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Flashcards in 13. Muscle Deck (36)
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Define myasthenia.

Weakness of the muscle.


Define myocardium.

Muscular component of the heart.


Define myopathy.

Any disease of the muscle.


Define myoclonus.

A sudden spasm of the muscle.


What is the sarcolemma?

The outer membrane of a muscle cell.


What is sarcoplasm?

The cytoplasm of a muscle cell.


What is sarcoplasm in reticulum?

The smooth endoplasmic reticulum of a muscle cell.


What are the three types of muscle?

Skeletal muscle, cardiac muscle and smooth muscle.


What is the widest and longest male type?



What type of muscle has long parallel cylinders, multiple peripheral nuclei and striations?



What type of muscle is under voluntary control?



What type of muscle has short branched cylinders, single central nucleus and striations?



What type of muscle has spindle-shaped, tapering ends, single central nucleus and no striations?



How are skeletal muscles developed?

Mesodermally derived. Multi potent myogenic stem cells give rise to my oblasts. There is near-synchronous fusion of myoblasts to form a primary myotube with a chain of multiple central nuclei. The nuclei are gradually displaced to the cell periphery by actin and myosin filaments.


What are the three type and colours of skeletal muscle?

Red (smallest and narrowest), white (larger and wider) and intermediate (in colour and size).


Compare red and white skeletal muscle fibres in terms of the following: vascularisation, myoglobin, mitochondria, contraction, fatigue, enzyme, inner action and typical location.

Red are richly vascularised, rich in myoglobin, have numerous mitochondria. Their contraction is slow, repetitive and weak but they fatigue slowly. They have lots of oxidative enzymes but have few ATPase. They have few neuromuscular junctions. They're typically found in the limb muscle of animal, postural muscles of back and the breast muscle of migrating birds.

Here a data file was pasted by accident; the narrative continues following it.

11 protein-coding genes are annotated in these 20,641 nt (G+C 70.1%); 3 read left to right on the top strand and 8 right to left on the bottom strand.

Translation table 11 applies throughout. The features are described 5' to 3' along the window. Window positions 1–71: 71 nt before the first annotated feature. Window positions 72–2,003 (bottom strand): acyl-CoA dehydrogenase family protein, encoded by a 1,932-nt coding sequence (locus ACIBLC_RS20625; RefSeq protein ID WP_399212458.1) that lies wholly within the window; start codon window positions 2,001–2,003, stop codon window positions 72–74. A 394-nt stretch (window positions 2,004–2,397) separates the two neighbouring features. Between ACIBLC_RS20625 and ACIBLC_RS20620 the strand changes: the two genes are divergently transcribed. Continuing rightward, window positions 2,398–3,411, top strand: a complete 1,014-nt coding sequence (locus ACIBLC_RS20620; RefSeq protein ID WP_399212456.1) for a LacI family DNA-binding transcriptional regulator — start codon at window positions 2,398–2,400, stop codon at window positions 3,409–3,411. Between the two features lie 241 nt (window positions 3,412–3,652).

White are poorly vascularised, poor in myoglobin and have few mitochondria. Their contraction is faster and stronger but they fatigue rapidly. They have few oxidative enzymes but a lot of ATPase. They have more neuromuscular junctions. They are typically found at extracellular muscles, muscles controlling finger and the breast muscle of domestic hen.


What are skeletal muscle fibres surrounded by?



What are skeletal muscle fascicles surrounded by?



What is skeletal muscle surrounded by?



Which muscle bands are within each other?

MHAZI - M line is within the H band which is within the A band. The Z line is within the I band.


List the following in order of increasing size: myofibrils, fascicles, skeletal muscles, myofilaments and muscle fibres.

Myofilaments, myofibrils, muscle fibres, fascicles, skeletal muscle.


Which molecules form the thin filaments of skeletal and cardiac muscle?

Actin, tropomyosin and troponin.


How can troponin assays be used as a diagnostic tool?

For cardiac ischaemia. Ischaemic cardiac muscle releases troponin within an hour but only stays around for up to 20 hours. This means small changes in troponin blood levels are indicative of cardiac muscle damage.


What is the importance of calcium in muscle contraction?

Calcium binds to TnC if troponin and causes a conformational change that moves tropomyosin away from actin's binding sites. This allows myosin heads to bind actin which starts contraction.


What is the sequence of events in muscle contraction after calcium's action?

Myosin cross bridges attaches to the actin myofilament.
ADP and PI are released in a working strike, where the myosin head pivots and bends as it pulls on the acting filament and slides it toward the M line.
As new ATP attaches to the myosin head, new cross bridges detach.
ATP splits into ADP and Pi and cocks the myosin head.


What is the neuromuscular junction?

Small terminal swellings of the axon containing vesicles of acetylcholine.


What is the process of events that lead to contraction of skeletal muscle?

A nerve impulse goes along motor neurone and arrives at the neuromuscular junction.
The impulse prompts release of acetylcholine into there synaptic cleft and causes local depolarisation of sarcolemma.
Voltage gated Na+ channels open and Na+ enters the cell.
General depolarisation spreads over the sarcolemma and into T tubules.
Voltage sensor proteins of T tubule membrane change their conformation.
Gated Ca2+ release channels of adjacent cisternae activated by the step before.


What can be seen in a LS of cardiac muscle?

Striations, centrally positioned nuclei, inculcated discs and branching.


What can be seen on a TS of cardiac muscle?

Central nuclei, endomysium with a rich supply of capillaries and some lobular profiles showing incipient branching of fibres.


What is the function of Punkinje fibres?

To carry the impulses generated by the sinoatrial node to the ventricles.